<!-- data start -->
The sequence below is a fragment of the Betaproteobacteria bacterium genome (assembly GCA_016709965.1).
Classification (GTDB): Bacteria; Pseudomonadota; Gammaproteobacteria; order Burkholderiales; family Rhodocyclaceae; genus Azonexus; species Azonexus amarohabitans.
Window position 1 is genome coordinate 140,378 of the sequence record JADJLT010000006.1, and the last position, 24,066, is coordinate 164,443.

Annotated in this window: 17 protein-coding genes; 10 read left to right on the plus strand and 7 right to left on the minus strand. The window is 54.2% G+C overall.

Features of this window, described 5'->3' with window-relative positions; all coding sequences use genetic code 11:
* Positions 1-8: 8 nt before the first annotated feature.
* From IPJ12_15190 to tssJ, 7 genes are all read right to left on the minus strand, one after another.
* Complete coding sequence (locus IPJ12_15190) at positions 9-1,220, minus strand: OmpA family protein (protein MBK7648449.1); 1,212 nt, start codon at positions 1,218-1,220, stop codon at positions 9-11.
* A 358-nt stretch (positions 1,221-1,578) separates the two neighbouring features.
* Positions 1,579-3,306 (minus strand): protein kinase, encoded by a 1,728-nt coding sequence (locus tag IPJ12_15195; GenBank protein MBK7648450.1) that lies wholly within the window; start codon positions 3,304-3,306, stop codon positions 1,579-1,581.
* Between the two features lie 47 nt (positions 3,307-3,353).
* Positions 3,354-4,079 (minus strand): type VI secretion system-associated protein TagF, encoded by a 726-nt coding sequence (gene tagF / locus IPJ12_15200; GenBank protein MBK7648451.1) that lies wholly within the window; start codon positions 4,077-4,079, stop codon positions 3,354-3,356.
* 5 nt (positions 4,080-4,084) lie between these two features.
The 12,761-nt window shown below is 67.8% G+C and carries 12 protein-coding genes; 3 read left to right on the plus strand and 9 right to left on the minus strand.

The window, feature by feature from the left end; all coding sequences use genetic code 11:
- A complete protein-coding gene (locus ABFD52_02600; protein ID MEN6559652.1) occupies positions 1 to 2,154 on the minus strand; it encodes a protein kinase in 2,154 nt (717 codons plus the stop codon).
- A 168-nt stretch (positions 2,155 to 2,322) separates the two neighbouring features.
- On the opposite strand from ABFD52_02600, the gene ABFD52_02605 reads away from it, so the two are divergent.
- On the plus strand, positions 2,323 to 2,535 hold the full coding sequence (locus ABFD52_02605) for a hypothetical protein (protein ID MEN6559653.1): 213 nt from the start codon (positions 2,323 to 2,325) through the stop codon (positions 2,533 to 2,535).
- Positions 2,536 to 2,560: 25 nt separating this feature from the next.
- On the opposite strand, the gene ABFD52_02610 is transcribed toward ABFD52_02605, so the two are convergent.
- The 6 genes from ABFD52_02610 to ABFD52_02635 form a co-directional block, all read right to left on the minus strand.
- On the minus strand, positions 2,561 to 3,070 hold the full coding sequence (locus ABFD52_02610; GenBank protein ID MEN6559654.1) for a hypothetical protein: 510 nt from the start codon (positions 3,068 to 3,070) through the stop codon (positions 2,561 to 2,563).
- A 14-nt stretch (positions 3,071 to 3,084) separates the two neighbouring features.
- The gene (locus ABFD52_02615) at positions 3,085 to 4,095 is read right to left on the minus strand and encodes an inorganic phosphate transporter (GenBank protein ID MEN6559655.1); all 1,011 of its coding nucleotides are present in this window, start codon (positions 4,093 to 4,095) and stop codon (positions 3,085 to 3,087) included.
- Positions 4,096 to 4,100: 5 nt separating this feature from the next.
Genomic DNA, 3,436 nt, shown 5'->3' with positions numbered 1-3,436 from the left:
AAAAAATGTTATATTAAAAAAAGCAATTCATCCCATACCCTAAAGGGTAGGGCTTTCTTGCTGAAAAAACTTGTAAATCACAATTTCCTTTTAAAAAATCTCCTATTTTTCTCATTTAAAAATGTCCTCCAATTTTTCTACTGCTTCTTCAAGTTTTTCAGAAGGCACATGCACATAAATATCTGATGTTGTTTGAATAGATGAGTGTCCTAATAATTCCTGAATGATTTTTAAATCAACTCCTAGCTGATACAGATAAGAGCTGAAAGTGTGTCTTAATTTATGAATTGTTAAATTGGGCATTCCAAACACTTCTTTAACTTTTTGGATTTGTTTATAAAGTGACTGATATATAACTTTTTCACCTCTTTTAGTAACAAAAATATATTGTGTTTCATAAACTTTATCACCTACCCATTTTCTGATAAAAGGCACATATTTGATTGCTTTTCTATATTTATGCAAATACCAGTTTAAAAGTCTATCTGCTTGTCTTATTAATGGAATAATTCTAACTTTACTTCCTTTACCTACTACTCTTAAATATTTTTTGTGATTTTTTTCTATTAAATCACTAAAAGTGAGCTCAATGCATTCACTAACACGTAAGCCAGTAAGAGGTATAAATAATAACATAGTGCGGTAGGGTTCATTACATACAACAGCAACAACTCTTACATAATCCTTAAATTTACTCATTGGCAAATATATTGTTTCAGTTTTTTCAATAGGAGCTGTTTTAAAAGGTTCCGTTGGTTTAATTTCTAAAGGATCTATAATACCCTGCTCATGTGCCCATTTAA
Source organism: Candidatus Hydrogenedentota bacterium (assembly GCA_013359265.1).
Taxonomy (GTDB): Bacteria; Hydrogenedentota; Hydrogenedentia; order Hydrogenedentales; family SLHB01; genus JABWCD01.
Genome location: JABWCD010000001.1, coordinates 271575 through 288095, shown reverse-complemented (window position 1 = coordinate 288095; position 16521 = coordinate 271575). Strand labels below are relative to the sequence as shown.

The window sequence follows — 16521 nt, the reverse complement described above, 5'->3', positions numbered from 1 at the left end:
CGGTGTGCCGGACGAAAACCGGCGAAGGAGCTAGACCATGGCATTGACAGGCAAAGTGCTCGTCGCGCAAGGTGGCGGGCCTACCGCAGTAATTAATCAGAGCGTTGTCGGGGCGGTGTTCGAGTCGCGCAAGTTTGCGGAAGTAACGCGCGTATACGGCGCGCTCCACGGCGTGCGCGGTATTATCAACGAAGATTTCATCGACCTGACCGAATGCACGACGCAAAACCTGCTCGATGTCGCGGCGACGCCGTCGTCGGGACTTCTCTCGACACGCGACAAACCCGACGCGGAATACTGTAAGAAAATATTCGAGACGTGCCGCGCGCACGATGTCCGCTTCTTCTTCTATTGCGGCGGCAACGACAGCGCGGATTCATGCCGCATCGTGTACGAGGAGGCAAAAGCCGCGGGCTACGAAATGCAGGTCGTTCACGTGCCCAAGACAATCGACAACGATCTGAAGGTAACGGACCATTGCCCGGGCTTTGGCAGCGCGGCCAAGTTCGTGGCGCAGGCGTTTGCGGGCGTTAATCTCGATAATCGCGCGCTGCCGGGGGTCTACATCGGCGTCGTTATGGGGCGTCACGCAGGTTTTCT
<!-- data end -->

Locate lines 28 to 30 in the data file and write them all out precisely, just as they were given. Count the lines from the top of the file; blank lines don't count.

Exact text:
AAAAAATGTTATATTAAAAAAAGCAATTCATCCCATACCCTAAAGGGTAGGGCTTTCTTGCTGAAAAAACTTGTAAATCACAATTTCCTTTTAAAAAATCTCCTATTTTTCTCATTTAAAAATGTCCTCCAATTTTTCTACTGCTTCTTCAAGTTTTTCAGAAGGCACATGCACATAAATATCTGATGTTGTTTGAATAGATGAGTGTCCTAATAATTCCTGAATGATTTTTAAATCAACTCCTAGCTGATACAGATAAGAGCTGAAAGTGTGTCTTAATTTATGAATTGTTAAATTGGGCATTCCAAACACTTCTTTAACTTTTTGGATTTGTTTATAAAGTGACTGATATATAACTTTTTCACCTCTTTTAGTAACAAAAATATATTGTGTTTCATAAACTTTATCACCTACCCATTTTCTGATAAAAGGCACATATTTGATTGCTTTTCTATATTTATGCAAATACCAGTTTAAAAGTCTATCTGCTTGTCTTATTAATGGAATAATTCTAACTTTACTTCCTTTACCTACTACTCTTAAATATTTTTTGTGATTTTTTTCTATTAAATCACTAAAAGTGAGCTCAATGCATTCACTAACACGTAAGCCAGTAAGAGGTATAAATAATAACATAGTGCGGTAGGGTTCATTACATACAACAGCAACAACTCTTACATAATCCTTAAATTTACTCATTGGCAAATATATTGTTTCAGTTTTTTCAATAGGAGCTGTTTTAAAAGGTTCCGTTGGTTTAATTTCTAAAGGATCTATAATACCCTGCTCATGTGCCCATTTAA
Source organism: Candidatus Hydrogenedentota bacterium (assembly GCA_013359265.1).
Taxonomy (GTDB): Bacteria; Hydrogenedentota; Hydrogenedentia; order Hydrogenedentales; family SLHB01; genus JABWCD01.